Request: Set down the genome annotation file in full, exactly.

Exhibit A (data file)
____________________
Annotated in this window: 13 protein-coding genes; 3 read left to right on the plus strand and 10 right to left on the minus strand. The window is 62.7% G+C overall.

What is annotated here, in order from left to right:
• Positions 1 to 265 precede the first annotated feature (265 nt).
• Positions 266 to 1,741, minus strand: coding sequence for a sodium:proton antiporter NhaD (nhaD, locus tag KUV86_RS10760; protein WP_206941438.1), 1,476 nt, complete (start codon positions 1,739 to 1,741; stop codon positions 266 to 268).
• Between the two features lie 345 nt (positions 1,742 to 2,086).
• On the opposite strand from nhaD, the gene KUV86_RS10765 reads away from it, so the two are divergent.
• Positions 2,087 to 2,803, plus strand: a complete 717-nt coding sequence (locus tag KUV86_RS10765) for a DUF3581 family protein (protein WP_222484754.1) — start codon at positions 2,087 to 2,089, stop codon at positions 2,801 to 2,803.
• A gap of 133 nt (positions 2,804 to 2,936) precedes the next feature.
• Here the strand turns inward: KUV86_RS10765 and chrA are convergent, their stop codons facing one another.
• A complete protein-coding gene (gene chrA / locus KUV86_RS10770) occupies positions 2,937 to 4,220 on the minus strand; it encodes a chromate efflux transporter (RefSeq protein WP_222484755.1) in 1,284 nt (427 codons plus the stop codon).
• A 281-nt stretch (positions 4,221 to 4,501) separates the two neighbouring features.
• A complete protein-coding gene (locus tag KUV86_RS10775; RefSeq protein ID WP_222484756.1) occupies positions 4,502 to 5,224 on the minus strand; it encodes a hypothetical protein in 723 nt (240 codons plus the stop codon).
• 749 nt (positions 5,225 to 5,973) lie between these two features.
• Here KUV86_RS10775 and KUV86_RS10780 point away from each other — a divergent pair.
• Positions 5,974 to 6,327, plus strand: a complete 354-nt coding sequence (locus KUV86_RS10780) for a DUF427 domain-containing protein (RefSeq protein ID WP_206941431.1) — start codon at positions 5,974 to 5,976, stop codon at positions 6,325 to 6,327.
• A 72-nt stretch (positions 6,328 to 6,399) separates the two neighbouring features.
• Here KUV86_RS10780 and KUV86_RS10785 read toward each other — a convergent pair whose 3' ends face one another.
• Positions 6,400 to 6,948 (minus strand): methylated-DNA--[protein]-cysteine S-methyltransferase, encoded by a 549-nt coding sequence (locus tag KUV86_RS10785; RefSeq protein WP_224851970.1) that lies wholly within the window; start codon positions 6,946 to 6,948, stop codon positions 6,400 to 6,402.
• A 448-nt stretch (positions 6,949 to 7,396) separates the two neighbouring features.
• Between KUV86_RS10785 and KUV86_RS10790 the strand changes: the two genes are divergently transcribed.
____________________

Annotated in this window: 13 protein-coding genes; 3 read left to right on the plus strand and 10 right to left on the minus strand. The window is 62.7% G+C overall.

What is annotated here, in order from left to right:
• Positions 1 to 265 precede the first annotated feature (265 nt).
• Positions 266 to 1,741, minus strand: coding sequence for a sodium:proton antiporter NhaD (nhaD, locus tag KUV86_RS10760; protein WP_206941438.1), 1,476 nt, complete (start codon positions 1,739 to 1,741; stop codon positions 266 to 268).
• Between the two features lie 345 nt (positions 1,742 to 2,086).
• On the opposite strand from nhaD, the gene KUV86_RS10765 reads away from it, so the two are divergent.
• Positions 2,087 to 2,803, plus strand: a complete 717-nt coding sequence (locus tag KUV86_RS10765) for a DUF3581 family protein (protein WP_222484754.1) — start codon at positions 2,087 to 2,089, stop codon at positions 2,801 to 2,803.
• A gap of 133 nt (positions 2,804 to 2,936) precedes the next feature.
• Here the strand turns inward: KUV86_RS10765 and chrA are convergent, their stop codons facing one another.
• A complete protein-coding gene (gene chrA / locus KUV86_RS10770) occupies positions 2,937 to 4,220 on the minus strand; it encodes a chromate efflux transporter (RefSeq protein WP_222484755.1) in 1,284 nt (427 codons plus the stop codon).
• A 281-nt stretch (positions 4,221 to 4,501) separates the two neighbouring features.
• A complete protein-coding gene (locus tag KUV86_RS10775; RefSeq protein ID WP_222484756.1) occupies positions 4,502 to 5,224 on the minus strand; it encodes a hypothetical protein in 723 nt (240 codons plus the stop codon).
• 749 nt (positions 5,225 to 5,973) lie between these two features.
• Here KUV86_RS10775 and KUV86_RS10780 point away from each other — a divergent pair.
• Positions 5,974 to 6,327, plus strand: a complete 354-nt coding sequence (locus KUV86_RS10780) for a DUF427 domain-containing protein (RefSeq protein ID WP_206941431.1) — start codon at positions 5,974 to 5,976, stop codon at positions 6,325 to 6,327.
• A 72-nt stretch (positions 6,328 to 6,399) separates the two neighbouring features.
• Here KUV86_RS10780 and KUV86_RS10785 read toward each other — a convergent pair whose 3' ends face one another.
• Positions 6,400 to 6,948 (minus strand): methylated-DNA--[protein]-cysteine S-methyltransferase, encoded by a 549-nt coding sequence (locus tag KUV86_RS10785; RefSeq protein WP_224851970.1) that lies wholly within the window; start codon positions 6,946 to 6,948, stop codon positions 6,400 to 6,402.
• A 448-nt stretch (positions 6,949 to 7,396) separates the two neighbouring features.
• Between KUV86_RS10785 and KUV86_RS10790 the strand changes: the two genes are divergently transcribed.